The good news about Georgia’s kickoff coverage team? Kirk Olivadotti isn’t a man who sounds like he’s in need of a challenge.
When Kirk Olivadotti found out about college football’s new touchback rules, he went to work. Should the fact a touchback will now be brought out five yards longer, to the 25-yard line, change his kickoff strategy?
Olivadotti , the assistant coach in charge of the Bulldogs’ kickoff coverage, came to a conclusion: No, not really.
The strategy is still going to be to try to boot the kickoff through the end zone, or at least far enough that there is no return.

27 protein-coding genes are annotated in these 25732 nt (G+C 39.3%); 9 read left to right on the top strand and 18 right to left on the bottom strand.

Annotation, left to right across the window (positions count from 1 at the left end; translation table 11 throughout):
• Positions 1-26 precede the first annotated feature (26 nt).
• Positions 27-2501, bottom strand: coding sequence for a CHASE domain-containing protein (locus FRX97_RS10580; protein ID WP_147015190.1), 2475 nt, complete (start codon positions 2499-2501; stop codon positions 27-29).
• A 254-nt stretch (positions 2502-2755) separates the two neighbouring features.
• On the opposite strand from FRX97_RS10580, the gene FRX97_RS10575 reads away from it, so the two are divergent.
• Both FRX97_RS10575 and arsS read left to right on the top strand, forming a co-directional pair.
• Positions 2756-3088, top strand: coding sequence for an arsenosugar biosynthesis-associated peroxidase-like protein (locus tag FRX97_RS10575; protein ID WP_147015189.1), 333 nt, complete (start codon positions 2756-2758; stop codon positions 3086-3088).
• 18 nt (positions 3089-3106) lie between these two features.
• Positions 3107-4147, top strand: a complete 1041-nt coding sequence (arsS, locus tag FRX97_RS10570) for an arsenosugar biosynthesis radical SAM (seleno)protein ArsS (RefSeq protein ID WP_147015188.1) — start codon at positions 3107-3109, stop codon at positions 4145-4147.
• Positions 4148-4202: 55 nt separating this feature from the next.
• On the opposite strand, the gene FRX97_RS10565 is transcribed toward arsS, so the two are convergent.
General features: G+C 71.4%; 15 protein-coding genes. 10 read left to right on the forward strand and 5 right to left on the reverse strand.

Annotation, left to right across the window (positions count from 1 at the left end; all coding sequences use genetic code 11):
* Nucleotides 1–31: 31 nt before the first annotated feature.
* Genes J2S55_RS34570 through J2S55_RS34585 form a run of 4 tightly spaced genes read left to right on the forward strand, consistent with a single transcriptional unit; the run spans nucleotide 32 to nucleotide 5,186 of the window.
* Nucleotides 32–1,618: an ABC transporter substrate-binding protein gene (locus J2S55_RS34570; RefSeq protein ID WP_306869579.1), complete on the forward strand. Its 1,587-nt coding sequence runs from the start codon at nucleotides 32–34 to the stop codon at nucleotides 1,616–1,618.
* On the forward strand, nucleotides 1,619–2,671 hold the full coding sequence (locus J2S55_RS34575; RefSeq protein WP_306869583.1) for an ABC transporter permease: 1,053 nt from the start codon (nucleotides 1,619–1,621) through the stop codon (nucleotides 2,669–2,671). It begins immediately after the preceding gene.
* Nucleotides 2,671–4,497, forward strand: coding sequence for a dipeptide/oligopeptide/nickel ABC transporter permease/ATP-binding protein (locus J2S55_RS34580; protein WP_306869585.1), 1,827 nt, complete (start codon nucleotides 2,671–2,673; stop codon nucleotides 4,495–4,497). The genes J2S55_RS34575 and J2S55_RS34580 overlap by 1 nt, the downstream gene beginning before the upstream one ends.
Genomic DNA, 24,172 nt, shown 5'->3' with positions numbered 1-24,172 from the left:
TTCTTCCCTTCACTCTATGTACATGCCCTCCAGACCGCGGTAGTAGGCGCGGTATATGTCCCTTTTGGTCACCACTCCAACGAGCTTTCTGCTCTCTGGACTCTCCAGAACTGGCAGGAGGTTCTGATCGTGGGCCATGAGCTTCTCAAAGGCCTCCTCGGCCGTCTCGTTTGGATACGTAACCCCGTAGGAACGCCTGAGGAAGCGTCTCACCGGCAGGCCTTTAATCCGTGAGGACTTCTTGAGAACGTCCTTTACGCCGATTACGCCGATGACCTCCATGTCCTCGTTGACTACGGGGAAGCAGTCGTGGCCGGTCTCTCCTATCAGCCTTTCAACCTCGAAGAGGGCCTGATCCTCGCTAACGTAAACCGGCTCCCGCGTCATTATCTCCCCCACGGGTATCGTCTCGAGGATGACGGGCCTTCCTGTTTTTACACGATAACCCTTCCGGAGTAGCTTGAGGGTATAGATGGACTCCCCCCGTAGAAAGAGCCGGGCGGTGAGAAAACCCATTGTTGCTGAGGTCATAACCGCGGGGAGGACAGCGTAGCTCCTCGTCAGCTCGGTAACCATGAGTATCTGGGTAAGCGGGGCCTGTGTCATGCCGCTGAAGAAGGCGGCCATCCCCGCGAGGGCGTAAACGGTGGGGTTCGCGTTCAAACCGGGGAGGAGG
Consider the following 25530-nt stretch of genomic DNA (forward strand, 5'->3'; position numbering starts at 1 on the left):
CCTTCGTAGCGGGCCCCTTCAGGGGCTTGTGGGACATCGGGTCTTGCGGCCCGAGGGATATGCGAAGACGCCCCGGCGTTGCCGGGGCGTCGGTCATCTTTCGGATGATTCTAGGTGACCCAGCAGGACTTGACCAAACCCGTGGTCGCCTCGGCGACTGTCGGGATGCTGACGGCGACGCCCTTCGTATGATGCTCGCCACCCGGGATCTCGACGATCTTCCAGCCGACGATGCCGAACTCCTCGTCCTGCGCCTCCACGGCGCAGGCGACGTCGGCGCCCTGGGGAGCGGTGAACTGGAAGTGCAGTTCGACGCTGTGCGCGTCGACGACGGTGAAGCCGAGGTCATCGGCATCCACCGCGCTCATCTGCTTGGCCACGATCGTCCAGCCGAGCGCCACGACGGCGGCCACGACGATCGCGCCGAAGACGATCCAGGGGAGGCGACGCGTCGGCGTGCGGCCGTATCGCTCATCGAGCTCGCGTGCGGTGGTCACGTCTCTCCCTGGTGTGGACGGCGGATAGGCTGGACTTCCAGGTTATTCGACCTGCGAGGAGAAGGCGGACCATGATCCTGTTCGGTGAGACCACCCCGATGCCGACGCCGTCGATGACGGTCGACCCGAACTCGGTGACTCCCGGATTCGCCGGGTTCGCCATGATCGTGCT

“To me, a 75-yard drive or an 80-yard drive, that’s still a long way to go,” Olivadotti said.
The bad news? They’ve still got to get it there and cover it. That’s been a little spotty so far.
Part of the solution is putting more veterans and starters on kick coverage. Olivadotti said he had winnowed it down to 14 players for the unit, but he would like to expand that, in case of injuries or players not being available as the game goes on. He didn’t break down the veteran-to-freshman breakdown of the unit, but said there were “a couple freshman that will have a chance to be on it,” but may not open the season on the unit.
So far in the preseason, according to Olivadotti , the performance of the kick coverage unit has been “some good, some bad.”